Recently I went to my first Meetup in several years. It was for a philosophy discussion group, and after the meeting I got emails from Meetup reporting that a few people from the group had said “Good to See You.” They had pressed a “Good to See You” button next to my Meetup profile, and in response I pressed a button in the email that said “Good to See You Too.” I had no idea what this accomplished, but as it took only a second or two, I didn’t care.
Then, in an actual exchange of messages with the organizer of the meetup, the box in which I composed my message instructed me to “Say something nice.” I wrote what I was going to write anyway. It was “nice,” but that wasn’t the point. The point was to communicate something with actual content and value.
Finally, after all that, I got a notice that someone had “liked” a comment I made.
If these little inanities were just the quirks of Meetup, I would not bother remarking on them. But as you probably know, unless you have managed to avoid social media altother, it’s all like this. I opened a Twitter account about a month ago (under duress and with regret), and not long after my first tweet I got an email saying that it had been “favorited.” No, scratch that—it was “favorited!” with an exclamation point, as if something signficant had happened. I could only guess what that meant, but gradually I learned that it is a way to communicate without actually having content to communicate. You vaguely like something, you don’t want to bother crafting a thought, so you hit a button and you’re done. The other person then gets a notice that they’ve been “favorited!” or “retweeted!” and everybody gets to feel disproportionately good about the negligible work that has been done. (Disclosure: I have favorited tweets, and will probably do it in the future, unless I lose interest in Twitter altogether, which is a very real possibility. Fuller disclosure: I like it when my tweets are favorited, even if I would prefer to be indifferent.)
I’m not on Facebook, for reasons I won’t bother enumerating here, because there are so many of them. But when I come across Facebook refugees—people who have escaped, bearing tales of horror and suffering—I always take a schadenfreudal pleasure in what I’m missing. Example: a column in the Washington Post on October 11 by Susan Senator, titled, “Why I’m logging off Facebook.” She describes how she couldn’t read a book because of Facebook distractions, and how she lost touch with actual friends because she had a thousand “friends” to keep her company. But that was all bearable until “the pivotal moment,” she says, “when I started railing about a woman for her huge number of ‘likes,’ no matter how inane her posts. I was actually jealous.”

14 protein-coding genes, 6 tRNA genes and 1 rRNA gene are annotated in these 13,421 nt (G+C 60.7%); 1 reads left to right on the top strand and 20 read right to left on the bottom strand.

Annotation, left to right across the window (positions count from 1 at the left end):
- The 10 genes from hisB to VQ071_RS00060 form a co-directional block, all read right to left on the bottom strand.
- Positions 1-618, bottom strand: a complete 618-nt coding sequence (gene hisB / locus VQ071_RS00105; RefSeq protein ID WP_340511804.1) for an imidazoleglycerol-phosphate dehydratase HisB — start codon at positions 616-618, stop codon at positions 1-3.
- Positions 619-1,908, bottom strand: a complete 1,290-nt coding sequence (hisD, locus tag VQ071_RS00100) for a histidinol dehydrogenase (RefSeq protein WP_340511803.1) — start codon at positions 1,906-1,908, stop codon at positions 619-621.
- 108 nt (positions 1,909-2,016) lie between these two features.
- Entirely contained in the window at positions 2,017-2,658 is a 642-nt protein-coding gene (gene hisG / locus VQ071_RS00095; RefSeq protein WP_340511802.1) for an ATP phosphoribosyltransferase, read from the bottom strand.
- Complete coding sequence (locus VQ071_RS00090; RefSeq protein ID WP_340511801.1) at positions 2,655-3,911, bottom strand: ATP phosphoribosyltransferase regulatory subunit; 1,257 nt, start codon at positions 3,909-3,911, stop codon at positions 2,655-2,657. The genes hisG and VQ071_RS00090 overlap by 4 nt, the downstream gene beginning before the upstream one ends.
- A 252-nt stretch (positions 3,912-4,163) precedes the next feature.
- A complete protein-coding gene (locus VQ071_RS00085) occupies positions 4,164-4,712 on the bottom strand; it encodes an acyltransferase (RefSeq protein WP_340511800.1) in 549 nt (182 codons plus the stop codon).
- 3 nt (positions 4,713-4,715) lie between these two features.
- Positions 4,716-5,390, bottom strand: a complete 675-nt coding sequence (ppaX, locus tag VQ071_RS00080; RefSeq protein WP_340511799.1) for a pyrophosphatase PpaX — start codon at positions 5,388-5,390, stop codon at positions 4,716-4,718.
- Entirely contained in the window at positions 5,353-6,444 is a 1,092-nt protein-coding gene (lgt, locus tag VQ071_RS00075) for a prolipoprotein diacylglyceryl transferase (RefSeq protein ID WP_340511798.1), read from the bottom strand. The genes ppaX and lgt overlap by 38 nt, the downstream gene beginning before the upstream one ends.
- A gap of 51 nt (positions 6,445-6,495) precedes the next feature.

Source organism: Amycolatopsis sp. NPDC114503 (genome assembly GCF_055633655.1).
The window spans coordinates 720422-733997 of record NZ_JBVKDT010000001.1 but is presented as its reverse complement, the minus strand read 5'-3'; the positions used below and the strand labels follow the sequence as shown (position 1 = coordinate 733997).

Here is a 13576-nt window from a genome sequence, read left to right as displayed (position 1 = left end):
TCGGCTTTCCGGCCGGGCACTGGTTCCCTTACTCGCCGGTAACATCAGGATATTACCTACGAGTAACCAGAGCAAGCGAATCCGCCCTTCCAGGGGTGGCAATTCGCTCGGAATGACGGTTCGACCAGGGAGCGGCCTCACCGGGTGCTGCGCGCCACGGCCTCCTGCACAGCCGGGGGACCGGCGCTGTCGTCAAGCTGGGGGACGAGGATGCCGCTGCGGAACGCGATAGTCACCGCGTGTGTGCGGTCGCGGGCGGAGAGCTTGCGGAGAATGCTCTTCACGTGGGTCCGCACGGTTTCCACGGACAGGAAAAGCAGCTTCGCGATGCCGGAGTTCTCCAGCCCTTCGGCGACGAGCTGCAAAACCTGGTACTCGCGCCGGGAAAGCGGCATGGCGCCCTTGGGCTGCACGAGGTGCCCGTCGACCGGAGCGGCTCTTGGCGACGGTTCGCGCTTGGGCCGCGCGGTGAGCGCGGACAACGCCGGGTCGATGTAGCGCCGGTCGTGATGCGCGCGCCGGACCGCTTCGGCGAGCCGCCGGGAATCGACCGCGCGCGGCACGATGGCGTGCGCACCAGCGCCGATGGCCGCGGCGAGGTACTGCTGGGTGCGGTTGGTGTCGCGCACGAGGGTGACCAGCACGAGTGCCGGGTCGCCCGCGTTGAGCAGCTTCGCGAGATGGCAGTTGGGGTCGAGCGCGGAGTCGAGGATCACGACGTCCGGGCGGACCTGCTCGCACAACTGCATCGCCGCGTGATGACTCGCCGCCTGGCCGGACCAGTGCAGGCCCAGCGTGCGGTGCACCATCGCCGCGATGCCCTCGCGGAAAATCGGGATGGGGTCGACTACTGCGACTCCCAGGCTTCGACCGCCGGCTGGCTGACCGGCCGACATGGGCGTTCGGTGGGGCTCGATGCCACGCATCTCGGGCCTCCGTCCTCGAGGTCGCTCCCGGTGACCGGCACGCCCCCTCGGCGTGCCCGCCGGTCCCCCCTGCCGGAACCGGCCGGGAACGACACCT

A smart, middle-aged woman, jealous of “likes.” That’s the natural culmination of Twitbook discourse, the inevitable result of the way these companies encourage—nay, demand—trivial forms of communication. When MySpace and Facebook came on the scene early last decade, my immediate reaction was: Thank God I’m not a kid and I don’t have to do that shit. I don’t have to gather “friends” and start “liking” things and turn all my thoughts and preferences into little commoditized nuggets. And then all the adults jumped in feetfirst, making it a virtual requirement for life in the world. You could have knocked me over with a feather.
There’s nothing to be done about that; the lid is off the box. But maybe we can stop falling for these companies’ line that they are here to improve human communication. Because they’re not. And it’s not just that they juvenilize social discourse, reducing it to the equivalent of fill-in-the-blank third-grade notes (Do you like me? Yes ___ or No ___) It’s that they’re not actually interested in communication for communication’s sake at all. They’re interested in it as a means of social control—as a way to manage the communication of others for their own benefit. And you can see this with crystal clarity the moment you need to communicate with them. It is very nearly impossible.
That’s the subject of a future post.